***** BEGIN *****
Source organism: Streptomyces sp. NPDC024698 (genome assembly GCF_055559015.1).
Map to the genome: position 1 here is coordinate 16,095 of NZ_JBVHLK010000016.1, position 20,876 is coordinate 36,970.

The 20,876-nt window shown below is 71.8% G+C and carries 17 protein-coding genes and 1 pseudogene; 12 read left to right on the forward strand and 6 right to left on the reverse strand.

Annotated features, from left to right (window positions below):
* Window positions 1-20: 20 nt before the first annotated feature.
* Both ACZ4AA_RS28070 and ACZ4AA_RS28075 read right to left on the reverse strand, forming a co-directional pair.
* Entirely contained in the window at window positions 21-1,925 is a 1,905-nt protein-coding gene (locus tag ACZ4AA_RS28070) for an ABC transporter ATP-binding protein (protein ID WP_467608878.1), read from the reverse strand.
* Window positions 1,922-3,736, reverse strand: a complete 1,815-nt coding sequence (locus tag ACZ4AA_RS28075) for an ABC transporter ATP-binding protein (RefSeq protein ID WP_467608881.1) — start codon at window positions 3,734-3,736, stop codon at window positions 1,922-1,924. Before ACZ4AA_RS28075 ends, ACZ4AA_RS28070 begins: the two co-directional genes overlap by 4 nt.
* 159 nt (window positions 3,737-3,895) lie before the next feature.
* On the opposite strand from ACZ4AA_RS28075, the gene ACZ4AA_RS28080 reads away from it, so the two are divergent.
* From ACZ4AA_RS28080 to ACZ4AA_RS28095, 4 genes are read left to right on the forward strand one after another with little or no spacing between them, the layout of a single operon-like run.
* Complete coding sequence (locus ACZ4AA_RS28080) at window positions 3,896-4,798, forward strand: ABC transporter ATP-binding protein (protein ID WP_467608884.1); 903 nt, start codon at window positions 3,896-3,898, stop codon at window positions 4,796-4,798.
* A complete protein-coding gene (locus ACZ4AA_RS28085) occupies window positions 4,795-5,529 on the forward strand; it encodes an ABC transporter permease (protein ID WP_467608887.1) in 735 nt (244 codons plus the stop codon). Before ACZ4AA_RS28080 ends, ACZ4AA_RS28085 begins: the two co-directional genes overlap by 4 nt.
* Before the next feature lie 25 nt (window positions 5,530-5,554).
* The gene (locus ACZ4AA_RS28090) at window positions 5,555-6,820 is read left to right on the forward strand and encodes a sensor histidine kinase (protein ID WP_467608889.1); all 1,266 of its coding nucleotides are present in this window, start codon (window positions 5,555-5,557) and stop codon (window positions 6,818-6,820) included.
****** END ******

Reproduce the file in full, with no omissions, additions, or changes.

Source organism: Streptomyces sp. NPDC024698 (genome assembly GCF_055559015.1).
Map to the genome: position 1 here is coordinate 16,095 of NZ_JBVHLK010000016.1, position 20,876 is coordinate 36,970.

The 20,876-nt window shown below is 71.8% G+C and carries 17 protein-coding genes and 1 pseudogene; 12 read left to right on the forward strand and 6 right to left on the reverse strand.

Annotated features, from left to right (window positions below):
* Window positions 1-20: 20 nt before the first annotated feature.
* Both ACZ4AA_RS28070 and ACZ4AA_RS28075 read right to left on the reverse strand, forming a co-directional pair.
* Entirely contained in the window at window positions 21-1,925 is a 1,905-nt protein-coding gene (locus tag ACZ4AA_RS28070) for an ABC transporter ATP-binding protein (protein ID WP_467608878.1), read from the reverse strand.
* Window positions 1,922-3,736, reverse strand: a complete 1,815-nt coding sequence (locus tag ACZ4AA_RS28075) for an ABC transporter ATP-binding protein (RefSeq protein ID WP_467608881.1) — start codon at window positions 3,734-3,736, stop codon at window positions 1,922-1,924. Before ACZ4AA_RS28075 ends, ACZ4AA_RS28070 begins: the two co-directional genes overlap by 4 nt.
* 159 nt (window positions 3,737-3,895) lie before the next feature.
* On the opposite strand from ACZ4AA_RS28075, the gene ACZ4AA_RS28080 reads away from it, so the two are divergent.
* From ACZ4AA_RS28080 to ACZ4AA_RS28095, 4 genes are read left to right on the forward strand one after another with little or no spacing between them, the layout of a single operon-like run.
* Complete coding sequence (locus ACZ4AA_RS28080) at window positions 3,896-4,798, forward strand: ABC transporter ATP-binding protein (protein ID WP_467608884.1); 903 nt, start codon at window positions 3,896-3,898, stop codon at window positions 4,796-4,798.
* A complete protein-coding gene (locus ACZ4AA_RS28085) occupies window positions 4,795-5,529 on the forward strand; it encodes an ABC transporter permease (protein ID WP_467608887.1) in 735 nt (244 codons plus the stop codon). Before ACZ4AA_RS28080 ends, ACZ4AA_RS28085 begins: the two co-directional genes overlap by 4 nt.
* Before the next feature lie 25 nt (window positions 5,530-5,554).
* The gene (locus ACZ4AA_RS28090) at window positions 5,555-6,820 is read left to right on the forward strand and encodes a sensor histidine kinase (protein ID WP_467608889.1); all 1,266 of its coding nucleotides are present in this window, start codon (window positions 5,555-5,557) and stop codon (window positions 6,818-6,820) included.